Day 5: Colossae | Hierapolis & Laodicea

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Visit the site of Philadelphia, also one of the Seven Churches of Revelation (Rev. 3:7-13). Christ told those who overcame that He would write upon them "the name of my God, and the name of the city of my God, which is New Jerusalem." (Rev. 3:12) Not much is left to mark the spot today. You will see an ancient wall and the remains of a Byzantine basilica. Travel to Sardis, another of the Seven Churches of Revelation. You will be impressed by the massive scale of the Temple of Artemis, the white marble Royal Road, the gymnasium, and the synagogue. The third largest city in modern Turkey is Izmir, a center for Jewish and Christian communities. In Paul's day, the town was known as Smyrna. It was also one of the Seven Churches of Revelation (Rev. 2:8-11). You will see the Agora, the colonnaded commercial center where Roman statues can still be seen.

Day 6: Philadelphia & Sardis

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Ephesus is one of the Seven Churches of Revelation (Rev. 1:11). In ancient days, Ephesus was a bustling port town of 250,000, graced with wide, colonnade-bordered streets. Today, you will be impressed with the spectacular excavations of the major roads of ancient Ephesus. You will view the Library and the vast Agora. The Temple of Artemis was declared one of the World's Seven Wonders. Today, only a single column remains to mark the site. You will visit the Basilica of St. John, the traditional site of his grave. From the basilica, enjoy a commanding view of the area. You will see the Museum of Ephesus for an up-close look at artifacts from the ancient city. You will have time to explore this powerful city on your own and recreate some of the footsteps of Paul.

Day 7: Ephesus

Pergamum was another of the seven churches mentioned in Revelations (Rev. 2: 12). It displeased the Lord because it tolerated the doctrine of the Nicolaitanes, which Christ hated (Rev. 2:13 -17). The fabled Acropolis towers 1000 feet above the town, commanding a spectacular panorama. As you pass through the Royal Gates, you will enter one of the great centers of classic Greek culture. You will see the foundations of the Temple of Zeus, the Temple of Athena, and the ruins of the Library, which once held 200,000 parchment volumes. You will see the remains of the Temple of Trajan, the Grand Theatre, the gymnasium, and the Health Center (Aesclepion). Visit Thyatira, once a busy trading center, home to Lydia, the "seller of purple" (Acts 16). Today, it is famous for Persian rugs. Thyatira, one of the Seven Churches mentioned in Revelations, tolerated the false prophetess, Jezebel (Rev. 1: 11; 2: 18 -29).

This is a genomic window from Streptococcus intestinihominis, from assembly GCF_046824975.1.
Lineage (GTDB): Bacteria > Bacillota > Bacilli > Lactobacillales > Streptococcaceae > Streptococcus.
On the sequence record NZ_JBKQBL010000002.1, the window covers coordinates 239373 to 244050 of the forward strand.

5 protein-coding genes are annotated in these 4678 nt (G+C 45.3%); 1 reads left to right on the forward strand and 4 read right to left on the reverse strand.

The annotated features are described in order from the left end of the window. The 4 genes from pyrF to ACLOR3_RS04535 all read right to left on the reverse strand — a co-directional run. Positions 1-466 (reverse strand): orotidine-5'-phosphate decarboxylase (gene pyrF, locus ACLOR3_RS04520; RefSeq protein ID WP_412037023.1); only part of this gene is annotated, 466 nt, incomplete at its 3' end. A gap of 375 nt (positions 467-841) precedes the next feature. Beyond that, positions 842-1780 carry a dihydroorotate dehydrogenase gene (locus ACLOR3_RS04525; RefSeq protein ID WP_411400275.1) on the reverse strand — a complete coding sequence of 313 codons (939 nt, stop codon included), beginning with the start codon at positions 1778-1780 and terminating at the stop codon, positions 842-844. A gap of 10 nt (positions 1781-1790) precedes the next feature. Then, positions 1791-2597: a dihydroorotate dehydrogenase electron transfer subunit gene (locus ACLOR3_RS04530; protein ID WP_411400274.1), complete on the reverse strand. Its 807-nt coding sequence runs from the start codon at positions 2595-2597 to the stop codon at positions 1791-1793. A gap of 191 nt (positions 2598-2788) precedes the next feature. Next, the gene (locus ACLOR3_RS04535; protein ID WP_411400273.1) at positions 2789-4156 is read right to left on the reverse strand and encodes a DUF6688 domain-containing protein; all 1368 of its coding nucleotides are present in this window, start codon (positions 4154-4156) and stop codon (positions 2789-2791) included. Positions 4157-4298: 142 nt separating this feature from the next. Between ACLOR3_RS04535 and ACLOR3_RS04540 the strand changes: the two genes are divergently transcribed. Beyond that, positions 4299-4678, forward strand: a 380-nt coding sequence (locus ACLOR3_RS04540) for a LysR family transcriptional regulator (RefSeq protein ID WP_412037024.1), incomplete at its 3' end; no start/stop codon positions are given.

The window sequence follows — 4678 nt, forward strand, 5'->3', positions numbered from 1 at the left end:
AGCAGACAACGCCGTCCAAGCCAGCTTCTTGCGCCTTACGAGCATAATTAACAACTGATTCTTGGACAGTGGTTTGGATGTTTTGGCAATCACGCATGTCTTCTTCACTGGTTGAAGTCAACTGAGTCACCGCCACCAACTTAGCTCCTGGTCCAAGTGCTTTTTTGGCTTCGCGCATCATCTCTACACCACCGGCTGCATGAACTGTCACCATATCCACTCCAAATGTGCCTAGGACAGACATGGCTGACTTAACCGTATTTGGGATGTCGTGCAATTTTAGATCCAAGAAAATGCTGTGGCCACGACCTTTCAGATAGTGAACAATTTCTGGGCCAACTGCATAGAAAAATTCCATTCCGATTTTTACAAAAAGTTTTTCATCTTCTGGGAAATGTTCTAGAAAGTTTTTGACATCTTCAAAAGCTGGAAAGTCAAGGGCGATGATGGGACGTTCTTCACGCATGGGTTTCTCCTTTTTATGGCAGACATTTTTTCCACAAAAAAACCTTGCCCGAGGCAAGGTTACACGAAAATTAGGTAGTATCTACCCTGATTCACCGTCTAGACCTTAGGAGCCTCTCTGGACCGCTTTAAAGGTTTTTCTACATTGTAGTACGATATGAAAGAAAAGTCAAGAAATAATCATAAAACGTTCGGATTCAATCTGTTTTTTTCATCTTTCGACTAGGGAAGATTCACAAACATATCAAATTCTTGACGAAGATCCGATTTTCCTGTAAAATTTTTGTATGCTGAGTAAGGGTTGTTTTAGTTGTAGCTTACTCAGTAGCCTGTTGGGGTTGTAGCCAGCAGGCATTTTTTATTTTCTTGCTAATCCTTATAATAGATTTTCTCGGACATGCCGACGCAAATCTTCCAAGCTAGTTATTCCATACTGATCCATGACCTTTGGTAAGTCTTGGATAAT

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Day 8: Pergamum & Thyatira

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In Troy, history is buried in myth and mud. Nine layers of the fabled city have been excavated. Homer's Iliad relates the legendary story of the Trojan War. Not far away is Troas. On his second missionary journey, Paul had a vision in which he was called to Macedonia (Acts 16: 8 -13). Later, during his third journey, Paul spent a week in Troas preaching. On one occasion, he resurrected Eutychus, who fell to his death from a window while sleeping (Acts 20: 6 -12). Travel to Istanbul via the beautiful Dardanelles.

Day 9: Troy | Troas & the Dardanelles

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Early morning departure to the Airport for our return home - the end of a most enjoyable journey.

Day 10: Return Flights